The 20-80 Principle in the Church


13 When they arrived, they went upstairs to the room where they were staying. Those present were Peter, John, James and Andrew; Philip and Thomas, Bartholomew and Matthew; James son of Alphaeus and Simon the Zealot, and Judas son of James. 14 They all joined together constantly in prayer, along with the women and Mary the mother of Jesus, and with his brothers. 15 In those days Peter stood up among the believers (a group numbering about a hundred and twenty) Acts 1:13-15

One hundred and twenty people were assembled in the Upper Room praying and worshiping. They had been through the wildest two months they had ever known. Now, though, their leader was gone. He had taught them everything they needed to know to complete His task. The future of Christianity was on their shoulders. What an awesome responsibility.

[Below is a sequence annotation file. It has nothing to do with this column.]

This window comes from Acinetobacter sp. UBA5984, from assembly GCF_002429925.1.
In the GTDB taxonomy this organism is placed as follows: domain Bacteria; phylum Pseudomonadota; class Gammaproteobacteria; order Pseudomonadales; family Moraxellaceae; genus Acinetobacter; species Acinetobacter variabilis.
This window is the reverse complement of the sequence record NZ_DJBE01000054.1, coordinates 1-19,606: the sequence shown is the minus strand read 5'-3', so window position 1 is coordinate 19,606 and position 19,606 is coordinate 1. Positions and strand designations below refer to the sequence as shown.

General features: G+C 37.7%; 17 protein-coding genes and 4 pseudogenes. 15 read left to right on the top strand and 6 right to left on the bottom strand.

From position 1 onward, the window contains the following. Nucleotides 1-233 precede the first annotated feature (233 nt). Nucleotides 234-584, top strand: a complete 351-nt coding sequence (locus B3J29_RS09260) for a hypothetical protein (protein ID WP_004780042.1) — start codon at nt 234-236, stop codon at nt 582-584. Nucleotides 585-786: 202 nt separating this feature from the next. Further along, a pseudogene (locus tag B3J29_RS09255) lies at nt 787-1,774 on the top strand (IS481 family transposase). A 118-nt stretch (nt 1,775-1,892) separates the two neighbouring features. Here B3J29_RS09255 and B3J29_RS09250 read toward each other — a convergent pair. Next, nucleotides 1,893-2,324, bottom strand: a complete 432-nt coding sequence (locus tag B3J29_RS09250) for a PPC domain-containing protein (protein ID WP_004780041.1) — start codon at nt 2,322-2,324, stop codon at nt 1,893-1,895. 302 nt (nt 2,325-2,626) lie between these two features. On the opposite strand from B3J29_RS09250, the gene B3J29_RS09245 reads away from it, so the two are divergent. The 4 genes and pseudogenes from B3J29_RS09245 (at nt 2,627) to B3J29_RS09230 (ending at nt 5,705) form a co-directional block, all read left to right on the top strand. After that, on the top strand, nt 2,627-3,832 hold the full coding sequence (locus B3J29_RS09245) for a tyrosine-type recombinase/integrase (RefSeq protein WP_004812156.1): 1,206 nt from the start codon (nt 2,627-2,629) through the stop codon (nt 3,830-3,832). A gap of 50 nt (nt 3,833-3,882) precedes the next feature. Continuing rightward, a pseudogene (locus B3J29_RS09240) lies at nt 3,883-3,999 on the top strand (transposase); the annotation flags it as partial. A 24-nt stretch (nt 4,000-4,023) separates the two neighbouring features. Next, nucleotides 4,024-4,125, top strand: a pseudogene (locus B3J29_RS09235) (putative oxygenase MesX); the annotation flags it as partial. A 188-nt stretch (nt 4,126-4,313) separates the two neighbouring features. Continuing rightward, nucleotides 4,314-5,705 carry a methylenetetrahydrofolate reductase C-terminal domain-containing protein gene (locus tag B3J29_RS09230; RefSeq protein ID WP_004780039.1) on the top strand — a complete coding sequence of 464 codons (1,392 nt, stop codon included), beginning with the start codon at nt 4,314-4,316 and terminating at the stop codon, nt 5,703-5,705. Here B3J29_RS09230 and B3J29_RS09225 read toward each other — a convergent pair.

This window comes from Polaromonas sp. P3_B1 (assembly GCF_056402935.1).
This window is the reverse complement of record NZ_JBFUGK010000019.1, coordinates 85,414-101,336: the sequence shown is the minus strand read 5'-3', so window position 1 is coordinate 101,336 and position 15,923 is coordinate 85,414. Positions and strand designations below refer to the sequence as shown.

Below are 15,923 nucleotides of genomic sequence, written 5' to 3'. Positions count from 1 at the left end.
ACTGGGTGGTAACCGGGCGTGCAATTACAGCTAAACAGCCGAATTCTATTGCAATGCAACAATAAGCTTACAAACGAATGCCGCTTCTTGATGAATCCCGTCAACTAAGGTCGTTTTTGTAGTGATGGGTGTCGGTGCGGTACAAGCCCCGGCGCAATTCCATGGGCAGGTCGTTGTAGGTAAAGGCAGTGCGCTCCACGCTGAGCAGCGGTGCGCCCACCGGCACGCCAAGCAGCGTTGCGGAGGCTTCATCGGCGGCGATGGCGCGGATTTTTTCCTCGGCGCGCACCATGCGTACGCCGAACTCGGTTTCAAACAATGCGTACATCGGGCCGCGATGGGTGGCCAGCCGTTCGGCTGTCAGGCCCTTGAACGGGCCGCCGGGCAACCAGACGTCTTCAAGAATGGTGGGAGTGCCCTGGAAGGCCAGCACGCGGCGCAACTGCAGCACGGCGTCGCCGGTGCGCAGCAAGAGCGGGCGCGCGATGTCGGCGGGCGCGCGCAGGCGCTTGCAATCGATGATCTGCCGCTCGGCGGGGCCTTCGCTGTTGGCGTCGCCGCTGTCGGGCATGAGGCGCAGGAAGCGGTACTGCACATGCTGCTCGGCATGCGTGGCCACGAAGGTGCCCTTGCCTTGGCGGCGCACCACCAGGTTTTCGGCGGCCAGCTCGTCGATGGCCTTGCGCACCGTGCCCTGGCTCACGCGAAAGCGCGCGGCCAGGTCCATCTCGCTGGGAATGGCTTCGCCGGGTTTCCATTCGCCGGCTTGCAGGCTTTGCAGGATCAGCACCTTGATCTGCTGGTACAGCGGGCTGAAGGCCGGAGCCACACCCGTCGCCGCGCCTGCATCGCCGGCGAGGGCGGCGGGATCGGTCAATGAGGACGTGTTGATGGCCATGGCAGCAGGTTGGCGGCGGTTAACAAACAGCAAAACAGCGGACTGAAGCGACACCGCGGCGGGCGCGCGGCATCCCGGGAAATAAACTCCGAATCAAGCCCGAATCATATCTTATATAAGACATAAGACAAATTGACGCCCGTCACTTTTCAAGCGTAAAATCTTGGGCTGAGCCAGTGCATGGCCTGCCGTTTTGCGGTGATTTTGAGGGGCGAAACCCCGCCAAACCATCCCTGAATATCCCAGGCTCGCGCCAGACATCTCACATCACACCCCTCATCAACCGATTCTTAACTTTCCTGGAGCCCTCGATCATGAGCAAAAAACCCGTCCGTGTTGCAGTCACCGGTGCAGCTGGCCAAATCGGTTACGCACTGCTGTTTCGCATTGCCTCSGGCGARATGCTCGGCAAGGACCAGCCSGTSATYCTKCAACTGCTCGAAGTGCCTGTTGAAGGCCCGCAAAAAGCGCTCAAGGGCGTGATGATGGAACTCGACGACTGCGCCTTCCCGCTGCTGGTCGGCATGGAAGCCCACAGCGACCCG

I try to put myself in their shoes. What were they thinking and feeling? Was it overwhelming? What would they do next? Where would their “marching orders” come from? How would they know what to do next? Of course in that group of 120 were the bold and courageous, and the timid and shy. Some were born leaders; while others would accept the leadership role reluctantly. Thankfully they weren’t all like Peter, nor were they like Andrew. Together, though, they would change the world.

As with anything meaningful in life, the more people work together for a common cause, the more work gets done. The church is no different. The Pareto principle applies even to the church, where, roughly stated, 80% of the work gets done by 20% of the people. As we’ll see in upcoming chapters, there was near 100% effort to get the job done. It had to be that strong.

Think of your life inside the local church. Are you one of the 20% working or the 80% slacking? If you’re part of the pastoral staff, you’re probably part of the 20% and sometimes you just get worn out.

I admit to being in the 80% of “pew warmers” now, though I’ve been in the 20% many times, and it’s very fulfilling.

It doesn’t take much to get involved. Pastors and church leaders would welcome your help, so why not give them a call today? You’ll be glad you did.


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